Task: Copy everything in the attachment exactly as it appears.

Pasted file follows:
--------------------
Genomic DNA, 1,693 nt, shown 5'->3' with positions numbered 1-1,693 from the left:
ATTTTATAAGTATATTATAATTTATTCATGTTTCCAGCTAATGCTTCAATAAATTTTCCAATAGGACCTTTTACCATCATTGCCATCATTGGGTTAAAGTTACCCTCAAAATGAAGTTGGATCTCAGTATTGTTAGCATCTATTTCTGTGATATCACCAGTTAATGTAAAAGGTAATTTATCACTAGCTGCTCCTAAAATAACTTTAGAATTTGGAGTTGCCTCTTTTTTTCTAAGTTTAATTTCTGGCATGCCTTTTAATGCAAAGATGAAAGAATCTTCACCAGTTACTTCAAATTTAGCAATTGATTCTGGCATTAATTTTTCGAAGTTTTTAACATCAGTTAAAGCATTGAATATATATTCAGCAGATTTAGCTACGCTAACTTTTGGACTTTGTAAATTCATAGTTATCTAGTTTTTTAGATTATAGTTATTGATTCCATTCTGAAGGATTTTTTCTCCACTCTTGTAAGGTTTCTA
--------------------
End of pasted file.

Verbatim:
Genomic DNA, 1,693 nt, shown 5'->3' with positions numbered 1-1,693 from the left:
ATTTTATAAGTATATTATAATTTATTCATGTTTCCAGCTAATGCTTCAATAAATTTTCCAATAGGACCTTTTACCATCATTGCCATCATTGGGTTAAAGTTACCCTCAAAATGAAGTTGGATCTCAGTATTGTTAGCATCTATTTCTGTGATATCACCAGTTAATGTAAAAGGTAATTTATCACTAGCTGCTCCTAAAATAACTTTAGAATTTGGAGTTGCCTCTTTTTTTCTAAGTTTAATTTCTGGCATGCCTTTTAATGCAAAGATGAAAGAATCTTCACCAGTTACTTCAAATTTAGCAATTGATTCTGGCATTAATTTTTCGAAGTTTTTAACATCAGTTAAAGCATTGAATATATATTCAGCAGATTTAGCTACGCTAACTTTTGGACTTTGTAAATTCATAGTTATCTAGTTTTTTAGATTATAGTTATTGATTCCATTCTGAAGGATTTTTTCTCCACTCTTGTAAGGTTTCTA